One word: exams.
Basically to rephrase what Paul at The Galaxial Word (his blog is awesome, go check it out!) said right here, we (the two of us + Paul) were thinking about possibly creating some sort of blogger collab/blog tour thing!
So here’s the dealio: if you’re interested in joining our random collab fest, feel free to drop us (or Paul) a comment and – if you have one – a topic idea! ^-^
~ Thanks for coming by ~
Sarah & Faith
Hello! In case you were wondering, we’re Sarah & Faith and this is the second half of the Infinity Dreams Award which we have been nominated for by Jess at Mud and Stars (thank you!) many MANY moons ago. Here we go!
Faith: Like I said in the other award, I guess I’d connect with Leo and Percy’s humour the most.
Sarah: … … … Literally no one. Can you find me one sassy, impulsive, Arab Canadian in YA literature? Nah.
F: I’ve mentioned this before too but Black Beauty. I haven’t really cried for many books though. Internally I have. If you didn’t know, Salt to the Sea was pretty grief-inducing. (I mean, I do become an emotional wreck and I cry but I’m not physically bawling the Niagara Falls. But internally I am. Same difference.)
I should also mention, my book. My future presently unwritten book. If you assume that I’m going to say something along the lines of “I’d cry because of how horrible it would be”, then yes. You would be correct.
S: Speak. And we shall never converse about this speech ever again. Continue reading
Salt to the Sea is one of those books that coerces Faith into delivering one of those rare and (somewhat) thoughtfully serious reviews. This is the sort of paradoxical book that is a timeless historical work of fiction.
Grief. If you do not feel grief post-reading this book, then perhaps you’re not completely sane. Possibly for the first time, I am feeling appropriately salty. Evidently, reading this book will make you upset… but in a good way? I believe that this means that the book has done its job. It’s appropriate especially when considering the title and the tale.
This week, we are participating in one of the more popular, recent tags… RIP IT OR SHIP IT! We decided to put in our favourite and most despised characters on paper, where we cut them up (the names NOT the characters, though we may have liked to haha – no murderous thoughts indeed) and took turns (alternating) to randomly draw them.
We now present to you our reactions to our character combinations… at times cute or simply strange and others… just flat out disturbing. We hope you enjoy as we play matchmaker, putting our Sorting Hat abilities to the test and introducing poor characters to their very own doom (or their future fiance(e)s)!
Disclaimer: Sarah blames Faith for most of these 😉
We, Sarah & Faith, have decided to answer Bookidote‘s questions for the Infinity Dreams Award! Merci for the tag! 🙂
Now that you have recovered from our April Fool’s post, we are back to our regularly scheduled (and well written 😉 ) posts!
This week, I’ll be reviewing Delusion Road… which is actually harder than it sounds. Trying to type this out reminds me of something Paul once said (I can’t find the post right now): it wasn’t a terrible book, it was just… meh. Forgettable. It was enjoyable enough that I finished it without feeling like I was slogging/obliged to read it, but at the same time, it was missing that thing that would have me rate it higher.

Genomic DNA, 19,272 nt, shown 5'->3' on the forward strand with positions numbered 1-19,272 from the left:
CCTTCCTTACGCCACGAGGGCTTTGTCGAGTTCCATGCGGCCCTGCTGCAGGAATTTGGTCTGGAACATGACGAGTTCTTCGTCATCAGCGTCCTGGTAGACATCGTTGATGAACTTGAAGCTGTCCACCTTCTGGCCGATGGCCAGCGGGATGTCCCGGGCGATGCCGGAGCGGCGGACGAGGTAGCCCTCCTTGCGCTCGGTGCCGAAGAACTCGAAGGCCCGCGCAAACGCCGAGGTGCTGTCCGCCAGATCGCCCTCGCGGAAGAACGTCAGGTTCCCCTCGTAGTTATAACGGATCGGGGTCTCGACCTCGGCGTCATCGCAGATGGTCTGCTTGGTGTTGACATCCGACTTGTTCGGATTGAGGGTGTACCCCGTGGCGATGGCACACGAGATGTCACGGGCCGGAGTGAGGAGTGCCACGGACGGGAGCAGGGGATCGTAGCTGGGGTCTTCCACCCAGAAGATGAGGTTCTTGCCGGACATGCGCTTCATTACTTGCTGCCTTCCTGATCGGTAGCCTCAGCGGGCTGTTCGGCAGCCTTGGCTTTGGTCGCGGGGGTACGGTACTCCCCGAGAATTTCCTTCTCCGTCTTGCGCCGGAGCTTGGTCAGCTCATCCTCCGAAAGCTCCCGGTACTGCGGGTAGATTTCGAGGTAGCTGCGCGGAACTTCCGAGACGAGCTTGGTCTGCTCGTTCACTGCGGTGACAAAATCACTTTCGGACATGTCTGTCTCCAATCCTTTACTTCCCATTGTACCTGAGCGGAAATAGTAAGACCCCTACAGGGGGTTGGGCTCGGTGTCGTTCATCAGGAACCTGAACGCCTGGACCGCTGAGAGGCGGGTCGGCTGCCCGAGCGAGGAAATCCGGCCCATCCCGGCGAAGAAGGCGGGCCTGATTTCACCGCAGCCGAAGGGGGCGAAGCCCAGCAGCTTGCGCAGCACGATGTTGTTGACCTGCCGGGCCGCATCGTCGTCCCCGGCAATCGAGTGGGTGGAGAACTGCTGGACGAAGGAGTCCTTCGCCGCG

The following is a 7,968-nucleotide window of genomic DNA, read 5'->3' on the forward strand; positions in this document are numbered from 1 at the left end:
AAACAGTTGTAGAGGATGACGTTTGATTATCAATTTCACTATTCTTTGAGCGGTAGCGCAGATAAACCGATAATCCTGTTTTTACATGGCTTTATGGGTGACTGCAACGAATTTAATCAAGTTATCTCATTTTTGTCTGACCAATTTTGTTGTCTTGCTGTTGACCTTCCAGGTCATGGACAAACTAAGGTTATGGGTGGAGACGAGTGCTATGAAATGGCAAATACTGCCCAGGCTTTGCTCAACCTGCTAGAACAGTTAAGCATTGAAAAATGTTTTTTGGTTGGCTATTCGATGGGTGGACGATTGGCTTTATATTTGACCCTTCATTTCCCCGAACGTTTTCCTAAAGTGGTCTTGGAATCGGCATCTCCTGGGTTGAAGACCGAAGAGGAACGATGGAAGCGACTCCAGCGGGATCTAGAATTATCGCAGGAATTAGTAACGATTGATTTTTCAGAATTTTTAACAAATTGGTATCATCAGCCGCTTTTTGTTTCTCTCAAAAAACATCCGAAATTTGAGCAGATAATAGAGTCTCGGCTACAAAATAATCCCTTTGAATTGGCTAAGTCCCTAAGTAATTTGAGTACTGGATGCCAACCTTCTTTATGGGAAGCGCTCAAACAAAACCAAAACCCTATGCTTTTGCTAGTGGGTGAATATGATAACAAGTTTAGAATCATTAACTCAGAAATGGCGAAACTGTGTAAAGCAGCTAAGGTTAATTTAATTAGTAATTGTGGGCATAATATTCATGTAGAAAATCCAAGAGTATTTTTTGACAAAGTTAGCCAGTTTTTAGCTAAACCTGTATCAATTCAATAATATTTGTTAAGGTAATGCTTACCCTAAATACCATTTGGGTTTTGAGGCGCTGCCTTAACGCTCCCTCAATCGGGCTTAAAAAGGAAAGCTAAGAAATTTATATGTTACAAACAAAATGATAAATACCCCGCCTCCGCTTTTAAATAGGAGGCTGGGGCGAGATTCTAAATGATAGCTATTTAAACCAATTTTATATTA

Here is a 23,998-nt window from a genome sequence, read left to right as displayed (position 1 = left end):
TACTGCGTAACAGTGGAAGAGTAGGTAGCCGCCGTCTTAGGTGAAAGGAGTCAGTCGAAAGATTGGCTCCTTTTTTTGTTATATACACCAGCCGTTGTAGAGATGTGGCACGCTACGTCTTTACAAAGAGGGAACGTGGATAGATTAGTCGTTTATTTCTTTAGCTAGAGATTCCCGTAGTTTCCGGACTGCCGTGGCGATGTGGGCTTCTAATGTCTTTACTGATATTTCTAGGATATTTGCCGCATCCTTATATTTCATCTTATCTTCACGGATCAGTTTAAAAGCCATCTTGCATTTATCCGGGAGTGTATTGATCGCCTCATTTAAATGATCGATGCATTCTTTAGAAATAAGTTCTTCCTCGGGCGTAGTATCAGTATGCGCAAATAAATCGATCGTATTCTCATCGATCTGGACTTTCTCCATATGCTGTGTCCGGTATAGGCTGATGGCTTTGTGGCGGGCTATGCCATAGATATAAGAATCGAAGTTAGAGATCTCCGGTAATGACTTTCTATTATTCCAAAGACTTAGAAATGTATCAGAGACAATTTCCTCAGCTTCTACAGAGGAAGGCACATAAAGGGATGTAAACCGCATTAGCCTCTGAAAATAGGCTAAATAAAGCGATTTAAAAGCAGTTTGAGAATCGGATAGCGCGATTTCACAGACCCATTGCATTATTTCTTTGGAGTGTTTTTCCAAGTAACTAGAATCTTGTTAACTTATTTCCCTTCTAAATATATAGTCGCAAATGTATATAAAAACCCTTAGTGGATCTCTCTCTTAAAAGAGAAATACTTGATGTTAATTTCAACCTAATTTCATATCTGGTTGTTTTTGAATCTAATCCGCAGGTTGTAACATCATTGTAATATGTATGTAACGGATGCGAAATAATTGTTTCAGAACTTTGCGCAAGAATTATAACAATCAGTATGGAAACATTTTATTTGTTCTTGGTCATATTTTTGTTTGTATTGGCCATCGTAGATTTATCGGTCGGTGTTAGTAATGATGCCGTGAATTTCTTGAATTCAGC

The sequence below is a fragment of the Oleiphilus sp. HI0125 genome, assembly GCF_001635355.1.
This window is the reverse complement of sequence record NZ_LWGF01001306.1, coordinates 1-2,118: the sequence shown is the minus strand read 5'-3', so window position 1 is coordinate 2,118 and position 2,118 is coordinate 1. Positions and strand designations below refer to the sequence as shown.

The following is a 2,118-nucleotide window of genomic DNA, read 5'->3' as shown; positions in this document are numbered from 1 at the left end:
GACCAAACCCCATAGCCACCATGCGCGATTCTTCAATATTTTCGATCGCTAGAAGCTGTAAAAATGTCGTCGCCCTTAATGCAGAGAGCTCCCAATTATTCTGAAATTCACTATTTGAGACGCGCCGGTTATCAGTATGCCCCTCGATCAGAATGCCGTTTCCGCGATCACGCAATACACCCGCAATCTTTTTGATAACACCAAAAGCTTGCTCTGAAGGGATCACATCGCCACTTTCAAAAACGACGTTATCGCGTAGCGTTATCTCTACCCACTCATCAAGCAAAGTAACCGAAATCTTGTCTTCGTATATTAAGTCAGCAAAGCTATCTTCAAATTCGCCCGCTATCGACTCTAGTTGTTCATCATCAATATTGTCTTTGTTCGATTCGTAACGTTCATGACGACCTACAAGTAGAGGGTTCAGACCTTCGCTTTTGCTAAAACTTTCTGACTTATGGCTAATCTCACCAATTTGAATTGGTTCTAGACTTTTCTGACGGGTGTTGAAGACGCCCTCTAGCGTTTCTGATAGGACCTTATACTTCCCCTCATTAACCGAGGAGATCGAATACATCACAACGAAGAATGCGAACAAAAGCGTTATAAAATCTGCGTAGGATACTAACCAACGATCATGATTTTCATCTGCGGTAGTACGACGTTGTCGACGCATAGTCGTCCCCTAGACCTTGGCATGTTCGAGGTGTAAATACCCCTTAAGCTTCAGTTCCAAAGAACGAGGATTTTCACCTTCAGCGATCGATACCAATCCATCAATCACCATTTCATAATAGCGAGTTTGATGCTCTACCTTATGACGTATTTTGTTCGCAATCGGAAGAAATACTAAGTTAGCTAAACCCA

It was a solid book all round: even though it was filled with cliches (just look at that summary: I dare you not to roll your eyes). However, it was solid: especially with the character development. Even if the plot was sort of boring, the character arcs (and how they grew) were very interesting. I didn’t hate any characters (which surprises me) as they all had something to add. If anything, the occasional predictability made it comfortable.
This is the kind of book that you have to read in a certain mood, otherwise it feels really meh. I enjoyed the easy style of writing and plot, but it was missing something essential. (The mean, sarcastic person in me says “originality”.)
Even so, I would rate this book 3 out of 5 stars.
(And I’m really sorry about the short review, but balancing procrastination, building a crane out of popsicles and an English-cum-media assignment/presentation – due on Friday, but assigned on Tuesday – is stressing me out)
On this lovely Sublime Fridays, Faith and I have an exciting new announcement (no, it’s not another meme XD ). We’ve decided to try something new: we’re going to be reviewing books in French from now on! We will still post the occasional English post but we wanted to branch out and improve our French too, so we thought that this would be a great platform to start! Please excuse our horribleness in French, as it won’t be perfect by any means. So here’s our very first duo French review! Continue reading
This week, I am taking over Sublime Fridays by reviewing a piece of text like all book bloggers do. This post was originally for World Poetry Day a few days ago but since I had missed it, I am now gracing your presence with a poem we’ve all been absolutely looking forward to. But there’s a slight difference: it’s a top notch piece of literature written by yours truly… when I was six.
(S: Is it weird that my first reaction to this idea was :YASSSSSSSSSSSSSSSS)
Today, I will completely disappoint Paul (nothing really funny here, sorry) and post a “boring” review. Whilst it may not be the most “rainbows and sunshine” of reviews, this book still shines a light – on some of Canada’s more shaded issues.
My sixth review will be over the very first graphic novel nominee this year (the very first and very only, actually).